A complete reading of John Ashbery’s book-length poem
Parts IV – VI: Jeffrey Lependorf, Eric Keenaghan, Charles North, Eric Lorberer;
Part VII – X: Tom DePietro, Michael Leong, Daniel Nester, Ellen Thurston;
Parts XI – XIV: Sara Wintz, Dara Wier, Rosanne Wasserman, Eugene Richie;
Parts XV – XVII: Dave King, Danniel Schoonebeek, Rebecca Wolff, Robert Polito;
Parts XVIII – end: Andrew Durbin, Adam Fitzgerald, Erica Kaufman, and Joan Retallack
2.00PM – 2.50PM Eat, Love, Memory (Main Hall)
Literary chefs Rohan Kamicheril, Matt Lee, Susan Simon, Lukas Volger, and Rozanne Gold (moderating) talk food, memory and the senses.
2.15PM Cooking Demonstration (Community Café)
Barb the Butcher (Barbara Fisher) makes sausages
3.00PM – 3.45PM In the Kitchen with Poets (Main Hall)
Whiting Award-winning poet LaTasha N. Nevada Diggs cooks up greens and salmon cakes for the audience with the help of Whiting Award-winning poet Simone White and moderator Jeffrey Lependorf, while they all chat about poetry, food, and music.
3.50PM – 4.10PM Reading from the Rafters: Simone White
A featured reading by the Whiting Award-winning poet
4.15PM – 5.00PM Ashbery on the Bridge (North Hall)
Eric Lorberer presents a multimedia talk on the Ashbery Bridge in Minneapolis, public art, and poetry in public spaces
Savor South Indian specialties by Tiffin’s Rohan Kamicheril and local fare by our neighbors at community prices, plus eat and drink delicious things from Barb’s Butchery, Chatham Brewery and Irving Farm Coffee Roasters.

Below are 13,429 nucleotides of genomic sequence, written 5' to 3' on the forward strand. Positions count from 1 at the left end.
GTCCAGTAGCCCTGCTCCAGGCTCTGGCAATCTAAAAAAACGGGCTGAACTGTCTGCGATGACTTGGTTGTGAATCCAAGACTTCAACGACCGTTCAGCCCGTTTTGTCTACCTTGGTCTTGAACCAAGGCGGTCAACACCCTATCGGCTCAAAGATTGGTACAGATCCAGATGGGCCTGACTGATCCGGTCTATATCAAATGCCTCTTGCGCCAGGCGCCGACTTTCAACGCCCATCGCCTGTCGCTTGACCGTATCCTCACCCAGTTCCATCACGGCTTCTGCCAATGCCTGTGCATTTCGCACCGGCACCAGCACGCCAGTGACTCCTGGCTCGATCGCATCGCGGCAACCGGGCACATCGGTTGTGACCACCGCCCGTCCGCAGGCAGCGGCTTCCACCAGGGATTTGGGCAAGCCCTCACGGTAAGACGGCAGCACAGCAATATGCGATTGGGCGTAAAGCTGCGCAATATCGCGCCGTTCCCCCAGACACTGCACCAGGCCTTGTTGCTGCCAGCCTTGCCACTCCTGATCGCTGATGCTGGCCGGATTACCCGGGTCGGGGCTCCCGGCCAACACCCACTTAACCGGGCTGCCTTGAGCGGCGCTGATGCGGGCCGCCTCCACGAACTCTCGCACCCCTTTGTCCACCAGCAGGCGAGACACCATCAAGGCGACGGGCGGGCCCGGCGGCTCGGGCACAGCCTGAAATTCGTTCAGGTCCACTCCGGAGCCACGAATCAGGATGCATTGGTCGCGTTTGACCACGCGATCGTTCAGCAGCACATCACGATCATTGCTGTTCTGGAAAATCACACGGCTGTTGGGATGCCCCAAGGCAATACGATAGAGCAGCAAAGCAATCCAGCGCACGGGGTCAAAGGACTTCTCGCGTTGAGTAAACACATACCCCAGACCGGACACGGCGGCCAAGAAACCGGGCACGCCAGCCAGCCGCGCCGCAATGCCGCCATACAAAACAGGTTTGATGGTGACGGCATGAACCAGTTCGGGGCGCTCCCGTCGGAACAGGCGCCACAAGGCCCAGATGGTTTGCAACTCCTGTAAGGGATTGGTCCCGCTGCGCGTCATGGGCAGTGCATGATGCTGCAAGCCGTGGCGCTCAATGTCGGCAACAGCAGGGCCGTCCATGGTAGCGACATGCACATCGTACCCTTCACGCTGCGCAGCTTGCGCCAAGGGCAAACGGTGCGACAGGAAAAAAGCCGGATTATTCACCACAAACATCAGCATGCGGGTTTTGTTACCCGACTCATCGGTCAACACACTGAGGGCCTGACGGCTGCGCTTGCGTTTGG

Crybabies Weepy Booth (Lobby)
Enjoy a private moment in this lobby installation featuring Crybabies podcast hosts Sara Thyre and Susan Orlean with special guests on the things that make us cry.
Ashbery and Darger on the Run (Kiln Room)
View images of John Ashbery and work by Henry Darger, whose drawings inspired “Girls on the Run.”
Wish John Ashbery Happy Birthday (CLMP Booth)
Help decorate our sculptural cake with your personal message to John!
2 Bridges Review, Belladonna*, Bellevue Literary Review, Boston Review, Breezy Hill Orchard, Chaseholm Farm, Cool Grove Press, DoubleCross Press, Erizo, Factory Hollow Press, Fence Books, Great Weather for MEDIA, Hudson-Chatham Winery, Indolent Books, Jarry, Jubilat, Litmus Press, The Mantle, McPherson & Company, Mosaic, No, Dear, Olde York Farm: Distillery & Cooperage, Open Letter Books, The Operating System, PEN America, Perugia Press, Pooky Amsterdam, Princeton Architectural Press, Publication Studio Hudson, Rally in the Valley, Siglio, Slope Editions, Spotty Dog Books & Ale
About Basilica Hudson
Basilica Hudson is a non-profit multidisciplinary arts center in Hudson, NY, supporting the creation, production and presentation of arts and culture while fostering sustainable community. Founded in 2010 by musician Melissa Auf der Maur and filmmaker Tony Stone, Basilica Hudson makes its home in a spectacular solar-powered reclaimed 1880s industrial factory on the waterfront of the historic City of Hudson. Weekend destination events comprise the core of Basilica Hudson’s music, performance, film, food and literary programming, alongside regular film screenings series, art exhibitions, and other community gatherings.